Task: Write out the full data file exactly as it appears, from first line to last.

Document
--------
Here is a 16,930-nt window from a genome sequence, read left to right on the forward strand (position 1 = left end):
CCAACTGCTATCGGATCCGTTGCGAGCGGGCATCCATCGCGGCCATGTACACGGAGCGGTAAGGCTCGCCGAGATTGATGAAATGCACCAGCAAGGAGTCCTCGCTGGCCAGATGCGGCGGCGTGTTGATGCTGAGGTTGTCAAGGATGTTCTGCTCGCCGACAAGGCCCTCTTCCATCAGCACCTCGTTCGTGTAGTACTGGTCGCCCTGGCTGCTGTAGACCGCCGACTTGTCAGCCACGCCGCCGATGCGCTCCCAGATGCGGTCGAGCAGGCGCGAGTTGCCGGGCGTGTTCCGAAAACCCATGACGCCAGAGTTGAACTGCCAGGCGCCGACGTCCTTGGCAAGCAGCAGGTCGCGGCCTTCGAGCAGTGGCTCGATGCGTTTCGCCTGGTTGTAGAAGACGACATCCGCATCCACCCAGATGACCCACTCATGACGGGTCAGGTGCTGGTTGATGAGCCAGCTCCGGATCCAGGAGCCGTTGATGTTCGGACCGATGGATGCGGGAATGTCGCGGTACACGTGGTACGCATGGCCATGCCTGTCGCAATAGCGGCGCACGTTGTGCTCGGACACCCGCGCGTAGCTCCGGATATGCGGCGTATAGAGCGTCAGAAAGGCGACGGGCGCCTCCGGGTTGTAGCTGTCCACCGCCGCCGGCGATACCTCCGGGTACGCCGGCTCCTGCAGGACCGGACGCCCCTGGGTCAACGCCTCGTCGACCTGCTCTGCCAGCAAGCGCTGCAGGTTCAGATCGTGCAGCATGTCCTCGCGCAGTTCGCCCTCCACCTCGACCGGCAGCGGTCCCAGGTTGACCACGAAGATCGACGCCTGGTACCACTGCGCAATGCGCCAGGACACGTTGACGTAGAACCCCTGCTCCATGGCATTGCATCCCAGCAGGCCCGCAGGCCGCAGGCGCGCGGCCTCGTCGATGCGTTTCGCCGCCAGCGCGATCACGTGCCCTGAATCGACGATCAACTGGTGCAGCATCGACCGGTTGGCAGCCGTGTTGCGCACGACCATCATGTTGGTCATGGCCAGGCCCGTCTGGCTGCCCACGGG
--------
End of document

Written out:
Here is a 16,930-nt window from a genome sequence, read left to right on the forward strand (position 1 = left end):
CCAACTGCTATCGGATCCGTTGCGAGCGGGCATCCATCGCGGCCATGTACACGGAGCGGTAAGGCTCGCCGAGATTGATGAAATGCACCAGCAAGGAGTCCTCGCTGGCCAGATGCGGCGGCGTGTTGATGCTGAGGTTGTCAAGGATGTTCTGCTCGCCGACAAGGCCCTCTTCCATCAGCACCTCGTTCGTGTAGTACTGGTCGCCCTGGCTGCTGTAGACCGCCGACTTGTCAGCCACGCCGCCGATGCGCTCCCAGATGCGGTCGAGCAGGCGCGAGTTGCCGGGCGTGTTCCGAAAACCCATGACGCCAGAGTTGAACTGCCAGGCGCCGACGTCCTTGGCAAGCAGCAGGTCGCGGCCTTCGAGCAGTGGCTCGATGCGTTTCGCCTGGTTGTAGAAGACGACATCCGCATCCACCCAGATGACCCACTCATGACGGGTCAGGTGCTGGTTGATGAGCCAGCTCCGGATCCAGGAGCCGTTGATGTTCGGACCGATGGATGCGGGAATGTCGCGGTACACGTGGTACGCATGGCCATGCCTGTCGCAATAGCGGCGCACGTTGTGCTCGGACACCCGCGCGTAGCTCCGGATATGCGGCGTATAGAGCGTCAGAAAGGCGACGGGCGCCTCCGGGTTGTAGCTGTCCACCGCCGCCGGCGATACCTCCGGGTACGCCGGCTCCTGCAGGACCGGACGCCCCTGGGTCAACGCCTCGTCGACCTGCTCTGCCAGCAAGCGCTGCAGGTTCAGATCGTGCAGCATGTCCTCGCGCAGTTCGCCCTCCACCTCGACCGGCAGCGGTCCCAGGTTGACCACGAAGATCGACGCCTGGTACCACTGCGCAATGCGCCAGGACACGTTGACGTAGAACCCCTGCTCCATGGCATTGCATCCCAGCAGGCCCGCAGGCCGCAGGCGCGCGGCCTCGTCGATGCGTTTCGCCGCCAGCGCGATCACGTGCCCTGAATCGACGATCAACTGGTGCAGCATCGACCGGTTGGCAGCCGTGTTGCGCACGACCATCATGTTGGTCATGGCCAGGCCCGTCTGGCTGCCCACGGG